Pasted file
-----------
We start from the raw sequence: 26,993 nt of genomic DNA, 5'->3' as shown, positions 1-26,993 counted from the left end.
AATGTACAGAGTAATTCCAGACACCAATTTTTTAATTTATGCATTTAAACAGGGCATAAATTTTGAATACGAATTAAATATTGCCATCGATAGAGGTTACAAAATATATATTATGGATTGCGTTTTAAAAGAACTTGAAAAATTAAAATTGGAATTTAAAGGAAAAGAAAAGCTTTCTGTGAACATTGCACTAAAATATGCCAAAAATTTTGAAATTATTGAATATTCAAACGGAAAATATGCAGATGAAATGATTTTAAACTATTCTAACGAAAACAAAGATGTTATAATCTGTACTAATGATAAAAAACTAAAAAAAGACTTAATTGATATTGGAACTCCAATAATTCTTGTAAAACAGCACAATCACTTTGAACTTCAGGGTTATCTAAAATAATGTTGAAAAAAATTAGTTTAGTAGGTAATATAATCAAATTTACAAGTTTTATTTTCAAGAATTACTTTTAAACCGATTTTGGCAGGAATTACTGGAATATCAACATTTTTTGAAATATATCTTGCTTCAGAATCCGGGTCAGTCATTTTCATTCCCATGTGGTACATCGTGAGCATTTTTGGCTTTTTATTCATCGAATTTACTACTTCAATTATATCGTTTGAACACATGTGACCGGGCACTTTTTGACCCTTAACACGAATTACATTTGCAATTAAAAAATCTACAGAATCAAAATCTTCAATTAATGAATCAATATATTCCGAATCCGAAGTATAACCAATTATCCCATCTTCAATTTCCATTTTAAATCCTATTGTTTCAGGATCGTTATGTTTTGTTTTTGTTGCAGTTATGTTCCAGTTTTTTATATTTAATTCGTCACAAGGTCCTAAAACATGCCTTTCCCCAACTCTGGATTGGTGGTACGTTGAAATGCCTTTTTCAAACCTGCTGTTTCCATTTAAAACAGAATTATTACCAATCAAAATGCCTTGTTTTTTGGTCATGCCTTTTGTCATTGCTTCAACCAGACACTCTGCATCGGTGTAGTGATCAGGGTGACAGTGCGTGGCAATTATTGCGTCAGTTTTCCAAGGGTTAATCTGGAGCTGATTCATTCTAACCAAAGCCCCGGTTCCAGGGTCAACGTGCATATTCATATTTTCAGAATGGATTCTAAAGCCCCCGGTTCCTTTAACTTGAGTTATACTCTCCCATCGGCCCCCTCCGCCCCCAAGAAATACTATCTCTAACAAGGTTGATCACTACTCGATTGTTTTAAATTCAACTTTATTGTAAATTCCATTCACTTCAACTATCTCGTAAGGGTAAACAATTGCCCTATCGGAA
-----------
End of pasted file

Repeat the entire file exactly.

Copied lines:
We start from the raw sequence: 26,993 nt of genomic DNA, 5'->3' as shown, positions 1-26,993 counted from the left end.
AATGTACAGAGTAATTCCAGACACCAATTTTTTAATTTATGCATTTAAACAGGGCATAAATTTTGAATACGAATTAAATATTGCCATCGATAGAGGTTACAAAATATATATTATGGATTGCGTTTTAAAAGAACTTGAAAAATTAAAATTGGAATTTAAAGGAAAAGAAAAGCTTTCTGTGAACATTGCACTAAAATATGCCAAAAATTTTGAAATTATTGAATATTCAAACGGAAAATATGCAGATGAAATGATTTTAAACTATTCTAACGAAAACAAAGATGTTATAATCTGTACTAATGATAAAAAACTAAAAAAAGACTTAATTGATATTGGAACTCCAATAATTCTTGTAAAACAGCACAATCACTTTGAACTTCAGGGTTATCTAAAATAATGTTGAAAAAAATTAGTTTAGTAGGTAATATAATCAAATTTACAAGTTTTATTTTCAAGAATTACTTTTAAACCGATTTTGGCAGGAATTACTGGAATATCAACATTTTTTGAAATATATCTTGCTTCAGAATCCGGGTCAGTCATTTTCATTCCCATGTGGTACATCGTGAGCATTTTTGGCTTTTTATTCATCGAATTTACTACTTCAATTATATCGTTTGAACACATGTGACCGGGCACTTTTTGACCCTTAACACGAATTACATTTGCAATTAAAAAATCTACAGAATCAAAATCTTCAATTAATGAATCAATATATTCCGAATCCGAAGTATAACCAATTATCCCATCTTCAATTTCCATTTTAAATCCTATTGTTTCAGGATCGTTATGTTTTGTTTTTGTTGCAGTTATGTTCCAGTTTTTTATATTTAATTCGTCACAAGGTCCTAAAACATGCCTTTCCCCAACTCTGGATTGGTGGTACGTTGAAATGCCTTTTTCAAACCTGCTGTTTCCATTTAAAACAGAATTATTACCAATCAAAATGCCTTGTTTTTTGGTCATGCCTTTTGTCATTGCTTCAACCAGACACTCTGCATCGGTGTAGTGATCAGGGTGACAGTGCGTGGCAATTATTGCGTCAGTTTTCCAAGGGTTAATCTGGAGCTGATTCATTCTAACCAAAGCCCCGGTTCCAGGGTCAACGTGCATATTCATATTTTCAGAATGGATTCTAAAGCCCCCGGTTCCTTTAACTTGAGTTATACTCTCCCATCGGCCCCCTCCGCCCCCAAGAAATACTATCTCTAACAAGGTTGATCACTACTCGATTGTTTTAAATTCAACTTTATTGTAAATTCCATTCACTTCAACTATCTCGTAAGGGTAAACAATTGCCCTATCGGAA